“I asked Heavenly Father what He would have me do as an Apostle. I wrote down what I felt His answers were. I typed, color coded, and pasted those answers in the front of my scriptures. For example, the first [answer on the list] was `I am to be a witness that Christ is the Son of God.’ Then I read my scriptures looking for ideas that taught me how to witness that Christ is the Son of God. Every time I came to something I marked it in blue. Soon I developed my own topical guide around what I thought the Lord wanted me to do. I have learned much through this process.
“Going to the scriptures to learn what to do makes all the difference. The Lord can teach us. When we come to a crisis in our life, such as losing a child or spouse, we should go looking in the scriptures for specific help. We will find answers in the scriptures. The Lord seemed to anticipate all of our problems and all of our needs, and He put help in the scriptures for us – if only we seek it” (“A Discussion on Scripture Study,” Ensign, July 2005, 24).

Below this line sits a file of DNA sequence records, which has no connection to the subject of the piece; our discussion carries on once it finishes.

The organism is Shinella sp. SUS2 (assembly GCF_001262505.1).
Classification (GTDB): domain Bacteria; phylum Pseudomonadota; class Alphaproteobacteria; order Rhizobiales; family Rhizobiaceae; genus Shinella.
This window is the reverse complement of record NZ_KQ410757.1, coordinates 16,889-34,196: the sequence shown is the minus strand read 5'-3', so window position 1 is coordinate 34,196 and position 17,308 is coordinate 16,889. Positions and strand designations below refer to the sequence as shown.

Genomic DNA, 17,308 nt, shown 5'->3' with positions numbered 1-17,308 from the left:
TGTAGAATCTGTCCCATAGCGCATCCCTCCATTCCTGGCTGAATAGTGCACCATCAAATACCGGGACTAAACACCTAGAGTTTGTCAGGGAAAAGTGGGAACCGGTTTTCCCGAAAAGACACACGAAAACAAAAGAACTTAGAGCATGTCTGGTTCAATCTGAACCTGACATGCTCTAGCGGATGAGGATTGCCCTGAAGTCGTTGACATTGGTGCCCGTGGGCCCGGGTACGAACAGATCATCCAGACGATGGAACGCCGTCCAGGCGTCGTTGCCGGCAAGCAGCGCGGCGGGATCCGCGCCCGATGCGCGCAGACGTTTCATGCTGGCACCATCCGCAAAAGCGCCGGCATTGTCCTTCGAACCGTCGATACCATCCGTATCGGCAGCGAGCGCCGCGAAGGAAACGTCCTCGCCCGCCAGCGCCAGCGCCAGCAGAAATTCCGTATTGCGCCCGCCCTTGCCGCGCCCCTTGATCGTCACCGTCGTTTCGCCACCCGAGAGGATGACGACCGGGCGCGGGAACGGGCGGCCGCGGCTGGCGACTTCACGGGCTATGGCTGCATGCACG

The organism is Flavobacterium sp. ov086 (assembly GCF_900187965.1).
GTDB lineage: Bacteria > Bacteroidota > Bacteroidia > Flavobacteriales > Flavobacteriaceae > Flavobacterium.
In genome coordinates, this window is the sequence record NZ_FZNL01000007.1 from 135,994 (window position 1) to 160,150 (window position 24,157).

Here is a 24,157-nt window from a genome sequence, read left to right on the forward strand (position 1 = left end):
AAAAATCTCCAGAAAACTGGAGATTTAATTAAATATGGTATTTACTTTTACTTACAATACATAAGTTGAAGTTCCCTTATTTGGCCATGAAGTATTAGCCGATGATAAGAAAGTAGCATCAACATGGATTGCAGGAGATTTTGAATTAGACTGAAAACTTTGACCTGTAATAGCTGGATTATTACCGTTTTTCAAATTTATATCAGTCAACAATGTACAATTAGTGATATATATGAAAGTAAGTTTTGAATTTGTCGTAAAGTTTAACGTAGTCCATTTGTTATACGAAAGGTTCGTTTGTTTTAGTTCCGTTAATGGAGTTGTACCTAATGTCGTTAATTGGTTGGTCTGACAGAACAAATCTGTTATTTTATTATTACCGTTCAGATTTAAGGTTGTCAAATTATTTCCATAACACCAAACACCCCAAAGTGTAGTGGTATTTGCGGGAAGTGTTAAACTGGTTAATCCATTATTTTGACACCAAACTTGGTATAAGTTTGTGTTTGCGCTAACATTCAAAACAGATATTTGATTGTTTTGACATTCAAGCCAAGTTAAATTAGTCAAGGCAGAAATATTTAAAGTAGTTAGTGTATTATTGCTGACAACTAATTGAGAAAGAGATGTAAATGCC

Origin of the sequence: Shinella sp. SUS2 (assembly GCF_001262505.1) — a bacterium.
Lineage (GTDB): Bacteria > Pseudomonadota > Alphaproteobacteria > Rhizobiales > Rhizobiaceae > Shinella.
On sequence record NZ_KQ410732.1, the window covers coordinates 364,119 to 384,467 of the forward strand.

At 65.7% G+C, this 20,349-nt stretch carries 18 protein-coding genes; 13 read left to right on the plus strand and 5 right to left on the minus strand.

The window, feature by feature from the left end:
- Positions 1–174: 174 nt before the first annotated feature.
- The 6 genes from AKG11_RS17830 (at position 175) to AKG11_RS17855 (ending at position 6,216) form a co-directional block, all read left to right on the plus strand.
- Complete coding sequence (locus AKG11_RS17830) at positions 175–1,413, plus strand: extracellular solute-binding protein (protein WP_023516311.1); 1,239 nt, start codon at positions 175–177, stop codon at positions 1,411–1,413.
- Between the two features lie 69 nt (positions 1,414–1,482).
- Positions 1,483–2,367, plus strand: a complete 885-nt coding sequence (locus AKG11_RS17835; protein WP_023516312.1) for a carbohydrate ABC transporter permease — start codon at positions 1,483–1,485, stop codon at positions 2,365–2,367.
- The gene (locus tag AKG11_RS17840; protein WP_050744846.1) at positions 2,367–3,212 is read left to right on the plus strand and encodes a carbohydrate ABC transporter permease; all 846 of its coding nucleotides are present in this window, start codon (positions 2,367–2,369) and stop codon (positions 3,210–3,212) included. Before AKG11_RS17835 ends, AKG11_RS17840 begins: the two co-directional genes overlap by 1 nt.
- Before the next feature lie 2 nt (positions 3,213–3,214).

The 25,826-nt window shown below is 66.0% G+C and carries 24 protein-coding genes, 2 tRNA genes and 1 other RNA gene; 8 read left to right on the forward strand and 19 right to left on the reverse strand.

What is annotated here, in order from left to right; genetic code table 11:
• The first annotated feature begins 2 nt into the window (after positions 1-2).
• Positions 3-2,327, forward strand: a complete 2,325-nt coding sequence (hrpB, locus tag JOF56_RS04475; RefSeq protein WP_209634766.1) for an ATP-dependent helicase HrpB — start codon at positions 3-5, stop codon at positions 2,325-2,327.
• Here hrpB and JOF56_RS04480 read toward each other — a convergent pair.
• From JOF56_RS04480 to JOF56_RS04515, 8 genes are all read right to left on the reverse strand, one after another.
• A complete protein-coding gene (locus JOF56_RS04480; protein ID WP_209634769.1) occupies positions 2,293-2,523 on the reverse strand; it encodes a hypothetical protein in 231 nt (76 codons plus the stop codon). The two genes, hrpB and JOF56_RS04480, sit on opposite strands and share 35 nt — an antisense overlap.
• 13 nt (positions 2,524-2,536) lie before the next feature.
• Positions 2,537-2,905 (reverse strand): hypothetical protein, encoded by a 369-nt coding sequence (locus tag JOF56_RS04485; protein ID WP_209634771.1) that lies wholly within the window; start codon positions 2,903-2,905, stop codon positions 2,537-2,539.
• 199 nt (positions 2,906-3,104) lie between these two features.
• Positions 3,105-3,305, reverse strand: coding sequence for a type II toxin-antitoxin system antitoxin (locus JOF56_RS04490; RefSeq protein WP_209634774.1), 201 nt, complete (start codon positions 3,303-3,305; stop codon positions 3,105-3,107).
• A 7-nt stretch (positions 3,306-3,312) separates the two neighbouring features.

Studying the scriptures as a family is a bit trickier than studying individually. When my children were very small, I would carry them from their beds to the living room each morning and read scriptures to them as they were waking. As they grew, scripture study was more challenging. Even though I kept trying, I never found a way that worked real well for our family.
Somehow my children got the message that families should study the scriptures together. Each of them gathers their family around them, and each member of the family takes a turn to read a verse or two. The children who know how to read take their turns reading; one or the parent helps the children who do not yet know how to read by reading a few words and having the child repeat the words. As I have participated with them in their family scripture study and prayer, I sense that the children enjoy the experience very much. I believe children can internalize much of what is read and hear during scripture study. I also believe that children become better readers as they read the scriptures; I am always pleasantly surprised at the “big words” my grandchildren seem to automatically know.
Elder David A. Bednar of the Quorum of the Twelve Apostles reminded us that “our consistency in doing seemingly small things can lead to significant spiritual results.”
“As our sons were growing up, our family … had regular family prayer, scripture study, and family home evening….